Wednesday, May 27, 2009

Korea, Barack Obama, and Theodore Roosevelt

Korea, historically, has benefited and suffered from being located between two major civilizations, China and Japan. These last couple of days Korea, or at least the northern Kingdom (let's call it what it is), the Democratic People's Republic of Korea, has been in the news because it detonated a nuclear device. President Barack Obama made vague threats to do something about this terrible evil.

In North Korea they probably are concerned, because they know Barack Obama's party, the Democratic Party, is the only political party in the world to ever actually use a nuclear device in a war. Not only that, but there was a conscious decision by former President Harry Truman to use the first atomic bombs against civilian targets with only symbolic military significance.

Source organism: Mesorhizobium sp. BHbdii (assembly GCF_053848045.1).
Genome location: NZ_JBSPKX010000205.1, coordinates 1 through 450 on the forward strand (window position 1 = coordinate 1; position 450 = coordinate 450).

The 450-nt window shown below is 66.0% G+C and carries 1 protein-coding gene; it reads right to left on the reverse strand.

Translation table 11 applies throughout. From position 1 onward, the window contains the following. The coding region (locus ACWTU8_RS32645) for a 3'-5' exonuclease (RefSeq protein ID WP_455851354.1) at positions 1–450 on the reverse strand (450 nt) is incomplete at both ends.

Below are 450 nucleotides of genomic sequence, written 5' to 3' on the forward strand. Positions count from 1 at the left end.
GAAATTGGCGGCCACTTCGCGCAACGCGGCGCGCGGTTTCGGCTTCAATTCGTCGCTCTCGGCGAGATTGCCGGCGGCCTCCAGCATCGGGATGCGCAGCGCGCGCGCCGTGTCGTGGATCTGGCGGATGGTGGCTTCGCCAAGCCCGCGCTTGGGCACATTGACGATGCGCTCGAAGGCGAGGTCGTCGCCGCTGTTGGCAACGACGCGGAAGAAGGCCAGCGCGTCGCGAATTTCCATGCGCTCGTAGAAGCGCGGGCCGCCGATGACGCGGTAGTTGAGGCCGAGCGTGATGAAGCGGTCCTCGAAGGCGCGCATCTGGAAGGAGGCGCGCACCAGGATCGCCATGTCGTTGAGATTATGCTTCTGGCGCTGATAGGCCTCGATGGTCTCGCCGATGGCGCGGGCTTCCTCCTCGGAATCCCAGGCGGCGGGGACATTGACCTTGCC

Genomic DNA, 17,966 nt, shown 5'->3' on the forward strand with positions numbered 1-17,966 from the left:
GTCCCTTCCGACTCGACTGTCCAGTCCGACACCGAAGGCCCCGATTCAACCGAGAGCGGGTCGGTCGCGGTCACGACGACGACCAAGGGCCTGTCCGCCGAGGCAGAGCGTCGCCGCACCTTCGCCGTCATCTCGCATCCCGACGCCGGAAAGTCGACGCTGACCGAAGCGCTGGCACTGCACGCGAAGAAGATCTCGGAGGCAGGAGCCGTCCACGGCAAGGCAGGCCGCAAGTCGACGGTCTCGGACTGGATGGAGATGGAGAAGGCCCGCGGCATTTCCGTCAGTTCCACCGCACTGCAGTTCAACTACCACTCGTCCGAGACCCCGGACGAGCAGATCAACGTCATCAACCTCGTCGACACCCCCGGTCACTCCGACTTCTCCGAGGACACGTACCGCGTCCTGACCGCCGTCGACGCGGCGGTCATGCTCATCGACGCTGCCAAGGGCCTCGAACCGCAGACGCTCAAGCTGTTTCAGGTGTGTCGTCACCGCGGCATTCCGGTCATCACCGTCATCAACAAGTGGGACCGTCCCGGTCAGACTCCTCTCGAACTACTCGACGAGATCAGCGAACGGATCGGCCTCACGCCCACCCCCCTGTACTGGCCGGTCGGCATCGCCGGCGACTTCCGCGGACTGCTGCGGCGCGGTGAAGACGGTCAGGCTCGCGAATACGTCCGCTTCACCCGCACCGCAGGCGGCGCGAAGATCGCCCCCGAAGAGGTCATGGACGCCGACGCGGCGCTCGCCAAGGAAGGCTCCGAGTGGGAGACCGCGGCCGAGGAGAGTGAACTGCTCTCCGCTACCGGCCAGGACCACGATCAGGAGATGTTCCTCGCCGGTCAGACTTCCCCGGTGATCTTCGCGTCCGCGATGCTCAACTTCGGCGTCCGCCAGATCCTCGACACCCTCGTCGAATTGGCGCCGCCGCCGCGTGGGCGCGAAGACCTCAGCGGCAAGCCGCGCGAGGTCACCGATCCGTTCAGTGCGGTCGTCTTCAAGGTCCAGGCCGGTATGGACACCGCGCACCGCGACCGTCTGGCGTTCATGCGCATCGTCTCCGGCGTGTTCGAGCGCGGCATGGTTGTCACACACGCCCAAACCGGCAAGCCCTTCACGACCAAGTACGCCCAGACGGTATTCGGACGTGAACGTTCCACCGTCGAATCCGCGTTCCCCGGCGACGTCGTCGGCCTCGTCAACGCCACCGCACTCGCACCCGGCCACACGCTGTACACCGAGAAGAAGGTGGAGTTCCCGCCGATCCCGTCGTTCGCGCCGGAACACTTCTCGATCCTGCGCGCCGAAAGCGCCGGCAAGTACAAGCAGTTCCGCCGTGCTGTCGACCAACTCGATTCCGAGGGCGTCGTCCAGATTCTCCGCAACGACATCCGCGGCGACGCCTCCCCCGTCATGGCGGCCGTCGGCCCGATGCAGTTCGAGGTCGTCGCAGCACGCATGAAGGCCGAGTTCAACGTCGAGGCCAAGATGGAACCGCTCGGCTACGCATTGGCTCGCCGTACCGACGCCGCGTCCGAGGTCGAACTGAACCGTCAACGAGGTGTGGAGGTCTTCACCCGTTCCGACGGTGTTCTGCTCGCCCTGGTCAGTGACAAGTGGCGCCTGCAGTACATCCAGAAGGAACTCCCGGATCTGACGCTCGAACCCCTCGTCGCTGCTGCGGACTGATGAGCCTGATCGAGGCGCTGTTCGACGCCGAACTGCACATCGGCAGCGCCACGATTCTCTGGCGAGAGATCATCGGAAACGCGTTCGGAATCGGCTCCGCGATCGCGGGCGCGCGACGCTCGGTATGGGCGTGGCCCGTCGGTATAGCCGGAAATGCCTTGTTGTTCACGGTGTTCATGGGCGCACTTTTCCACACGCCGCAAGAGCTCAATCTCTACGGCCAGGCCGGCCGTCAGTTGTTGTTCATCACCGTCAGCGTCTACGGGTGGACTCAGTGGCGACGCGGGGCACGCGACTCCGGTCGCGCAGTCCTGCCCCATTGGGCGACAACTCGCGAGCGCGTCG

To the extent that Americans have historical memories of Korea at all, they start after World War II, when we invaded southern Korea, thus taking it from the Japanese empire and adding it to our own. In 1948 the North Korean government almost succeeded in freeing South Korea, but the United States invaded again and captured almost all of Korea, for a few days. Then the Chinese caught General MacArthur napping, and drove the U.S. troops back to about the midpoint of the Peninsula. There an uneasy armistice emerged that has left Korea divided in half to this day.